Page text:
Since we’ve been using our Tabletop Simulator mod to show off the mechanics of Commies! I thought it would be good to share with you some of what it took to build this mod. Tabletop Simulator is pretty fun and I want to offer up a window into what it took to put together this rather simple workshop mod in case anyone else was looking to import their game for online play.
Building Commies! inside of Tabletop Simulator was actually quite easy because when it comes down to it, Commies! is just a card game. Today’s version of TTS has the Deck Builder tool bundled inside of your Steam directory. This handy piece of software lets you simply drag and drop your cards into a template to build them. You’ll want to use the default settings throughout the process(10x7 no matter how many cards in your deck, 69(nice) card max per deck), and remember to place the back card image in the 70th slot. If any of your models even remotely resemble cards, it’s a good idea to throw them into 1 deck and import it into TTS that way. In the real life version of Commies!, the Party ID cards are about an inch shorter in each direction. Rather than creating a separate deck for importation in TTS, I simply added them in with the regular playing card deck and resized the cards once inside of TTS. You’re also going to want to use the highest resolution images that you have available when building your decks. And since the exported .png or .jpg tend to be large, I like to host them at places with great bandwidth and uptime, like Imgur. It might take a minute to load your game initially, but it’s really great to be able to stare at beautiful artwork in 1440p while you’re playing a game with friends.
The quickest way to get your game into TTS is use the available models and tools that come with the game! It sounds pretty basic but often I found myself trying to redesign models to make it perfect when TTS offered something 95% close to what I was aiming for. In the end, you want to spend more time playing your game than recreating it in a virtual environment, so be flexible and willing to use your creative imagination. I used this philosophy when deciding on the supporter chips. In the physical version of the game, Commies! comes with red plastic chips that have a solid ring around the edge, similar to a coin. Rather than trying to recreate this model in Blender, I opted to use the checkers model already included in TTS. Since the checkers already stack and display a count when hovered over, this also saved me the time of having to code that into what would have been my own custom model for our supporter chips.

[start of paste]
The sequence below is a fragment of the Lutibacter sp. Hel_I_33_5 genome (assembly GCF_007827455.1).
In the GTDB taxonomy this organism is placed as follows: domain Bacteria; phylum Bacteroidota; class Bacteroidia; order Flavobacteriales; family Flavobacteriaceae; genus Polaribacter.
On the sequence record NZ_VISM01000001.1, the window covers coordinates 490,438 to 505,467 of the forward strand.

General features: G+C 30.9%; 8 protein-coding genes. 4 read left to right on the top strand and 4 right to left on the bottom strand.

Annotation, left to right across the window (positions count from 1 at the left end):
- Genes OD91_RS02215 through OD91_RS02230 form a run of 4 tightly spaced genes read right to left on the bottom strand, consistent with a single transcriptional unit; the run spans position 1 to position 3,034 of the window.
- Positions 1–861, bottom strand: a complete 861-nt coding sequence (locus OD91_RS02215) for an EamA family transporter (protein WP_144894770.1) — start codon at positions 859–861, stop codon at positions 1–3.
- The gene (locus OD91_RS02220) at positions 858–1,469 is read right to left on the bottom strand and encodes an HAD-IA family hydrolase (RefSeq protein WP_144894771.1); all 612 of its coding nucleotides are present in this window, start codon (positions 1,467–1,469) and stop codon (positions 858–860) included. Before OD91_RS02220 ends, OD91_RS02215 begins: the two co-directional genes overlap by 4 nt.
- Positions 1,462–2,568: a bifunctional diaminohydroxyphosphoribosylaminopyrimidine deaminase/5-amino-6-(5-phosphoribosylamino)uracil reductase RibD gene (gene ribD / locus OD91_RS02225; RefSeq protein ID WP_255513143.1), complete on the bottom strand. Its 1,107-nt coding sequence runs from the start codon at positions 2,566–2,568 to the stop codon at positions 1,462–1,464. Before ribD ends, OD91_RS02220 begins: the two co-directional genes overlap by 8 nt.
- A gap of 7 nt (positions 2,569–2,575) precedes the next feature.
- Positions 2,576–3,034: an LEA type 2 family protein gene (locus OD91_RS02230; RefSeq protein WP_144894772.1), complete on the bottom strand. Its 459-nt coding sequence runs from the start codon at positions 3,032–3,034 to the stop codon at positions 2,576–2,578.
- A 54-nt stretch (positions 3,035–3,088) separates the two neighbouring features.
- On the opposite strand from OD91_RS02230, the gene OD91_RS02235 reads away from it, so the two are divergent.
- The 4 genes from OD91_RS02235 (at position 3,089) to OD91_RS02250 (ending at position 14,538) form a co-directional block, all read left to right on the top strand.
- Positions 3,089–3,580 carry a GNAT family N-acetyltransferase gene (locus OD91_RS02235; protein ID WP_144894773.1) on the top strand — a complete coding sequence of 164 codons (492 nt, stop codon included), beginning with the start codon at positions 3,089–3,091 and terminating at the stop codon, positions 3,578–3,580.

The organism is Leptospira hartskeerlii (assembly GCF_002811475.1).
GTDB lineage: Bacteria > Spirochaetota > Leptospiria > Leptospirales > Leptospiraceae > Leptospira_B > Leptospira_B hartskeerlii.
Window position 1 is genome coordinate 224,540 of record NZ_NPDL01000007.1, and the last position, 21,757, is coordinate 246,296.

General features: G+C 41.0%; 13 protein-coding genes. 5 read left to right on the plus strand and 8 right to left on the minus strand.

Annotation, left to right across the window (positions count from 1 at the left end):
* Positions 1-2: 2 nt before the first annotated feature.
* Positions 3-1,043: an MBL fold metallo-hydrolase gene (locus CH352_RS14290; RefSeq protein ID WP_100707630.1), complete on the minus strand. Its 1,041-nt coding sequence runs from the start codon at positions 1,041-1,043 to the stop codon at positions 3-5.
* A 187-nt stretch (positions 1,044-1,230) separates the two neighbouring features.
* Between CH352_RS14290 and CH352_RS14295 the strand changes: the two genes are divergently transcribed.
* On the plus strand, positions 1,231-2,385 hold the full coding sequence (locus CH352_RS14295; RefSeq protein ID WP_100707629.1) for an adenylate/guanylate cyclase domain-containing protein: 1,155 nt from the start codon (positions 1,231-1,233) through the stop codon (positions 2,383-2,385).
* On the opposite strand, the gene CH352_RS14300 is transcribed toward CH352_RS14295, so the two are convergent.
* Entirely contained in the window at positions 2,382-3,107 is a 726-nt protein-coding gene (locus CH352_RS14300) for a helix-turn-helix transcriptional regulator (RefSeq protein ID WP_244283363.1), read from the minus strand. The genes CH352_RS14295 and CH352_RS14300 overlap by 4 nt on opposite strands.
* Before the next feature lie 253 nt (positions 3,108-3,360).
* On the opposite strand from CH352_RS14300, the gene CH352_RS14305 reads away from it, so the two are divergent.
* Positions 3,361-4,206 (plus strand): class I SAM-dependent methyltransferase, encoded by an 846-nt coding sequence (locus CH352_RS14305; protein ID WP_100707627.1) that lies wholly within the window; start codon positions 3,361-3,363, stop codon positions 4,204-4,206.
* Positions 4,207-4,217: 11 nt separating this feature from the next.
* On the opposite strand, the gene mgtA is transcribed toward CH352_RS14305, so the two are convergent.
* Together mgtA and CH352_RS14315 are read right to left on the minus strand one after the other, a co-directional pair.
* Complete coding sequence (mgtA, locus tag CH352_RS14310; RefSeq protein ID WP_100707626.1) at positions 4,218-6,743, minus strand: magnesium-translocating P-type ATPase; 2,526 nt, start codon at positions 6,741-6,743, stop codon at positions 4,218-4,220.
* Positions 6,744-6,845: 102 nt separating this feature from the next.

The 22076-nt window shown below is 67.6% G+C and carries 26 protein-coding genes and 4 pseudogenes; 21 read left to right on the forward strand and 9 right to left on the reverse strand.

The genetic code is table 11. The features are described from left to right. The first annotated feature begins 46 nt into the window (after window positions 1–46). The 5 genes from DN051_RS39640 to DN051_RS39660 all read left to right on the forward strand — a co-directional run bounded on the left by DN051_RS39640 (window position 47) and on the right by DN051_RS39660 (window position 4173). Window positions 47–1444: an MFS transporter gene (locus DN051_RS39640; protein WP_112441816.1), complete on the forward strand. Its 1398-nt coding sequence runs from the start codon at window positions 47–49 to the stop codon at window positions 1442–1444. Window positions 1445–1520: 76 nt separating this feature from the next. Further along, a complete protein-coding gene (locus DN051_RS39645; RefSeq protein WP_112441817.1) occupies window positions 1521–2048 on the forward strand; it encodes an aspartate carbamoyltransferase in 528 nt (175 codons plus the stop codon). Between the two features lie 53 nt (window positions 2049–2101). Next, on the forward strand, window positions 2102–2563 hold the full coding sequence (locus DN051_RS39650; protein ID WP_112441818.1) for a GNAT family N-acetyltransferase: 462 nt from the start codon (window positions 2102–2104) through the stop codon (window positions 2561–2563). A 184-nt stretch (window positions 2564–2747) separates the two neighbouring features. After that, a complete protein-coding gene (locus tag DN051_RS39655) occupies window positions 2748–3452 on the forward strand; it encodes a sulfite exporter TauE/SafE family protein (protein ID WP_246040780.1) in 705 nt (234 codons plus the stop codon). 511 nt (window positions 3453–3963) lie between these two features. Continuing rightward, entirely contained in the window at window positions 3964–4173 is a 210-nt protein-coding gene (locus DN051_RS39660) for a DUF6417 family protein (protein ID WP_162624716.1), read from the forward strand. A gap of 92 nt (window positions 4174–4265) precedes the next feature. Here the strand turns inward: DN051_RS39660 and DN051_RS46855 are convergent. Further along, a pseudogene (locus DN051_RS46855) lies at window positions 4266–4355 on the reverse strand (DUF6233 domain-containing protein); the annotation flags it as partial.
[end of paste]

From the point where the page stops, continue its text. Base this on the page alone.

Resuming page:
Once you’ve got all your components imported into the game, the last thing to focus on making the gameplay as quick and smooth as possible for the players. This is more of an art form than a science–you’re done when you think you’re done but you’ll always find one more thing you’d like to enhance. I started with the easy stuff like creating a central gameplay area to help players out. For Commies! all I did was use a blank card that I included when I constructed the deck. It’s very easy to make copies of cards or other items if you need more than one. I made sure to lock them down as well. If something in your game isn’t going to be moving, you should lock it down. Having non-moving items locked down makes playing games in TTS so much smoother and easier for newcomers.
It’s also a great idea to utilize snap points every chance you get. It was a little difficult to solve the puzzle of where to put snap points with Commies! because the tableau changes in height as the game is played and its length changes based on the current player count. Leader cards are stacked on each other with about a 20% offset so you can see each card played, like in solitaire, but close enough to be able to pick up a stack of cards and easily move them. After much trial and error the best solution I came up with was using 5 snap points per row even though only 4 cards will ever be played there. Given a little practice the motion of placing and scooping up piles of cards becomes quick and second nature. Not only can snap points help players drop items onto the table, they can also rotate items. I decided to use that on our discard piles to help the game move along quicker. Each player places their selected card on the pile coming from all sorts of angles. Using a turning snap point just takes the step of turning the card out of the players’ hands. I always try to think about what features can enhance the gameplay without creating more trouble.
Here are some of my most frequently used keys:
Q and E: rotate items. If you’re playing tile games, it might help to switch your degree rotation to 90.
F: Flips items
L: Locks down an item
G: Groups similar items into a single pile
This is the second game I’ve imported into TTS and I still learn something new each time I play around with it. Do you know of a helpful TTS hint that would make the game run smoother? Please sound off and let me know!
You can check out mod yourself here.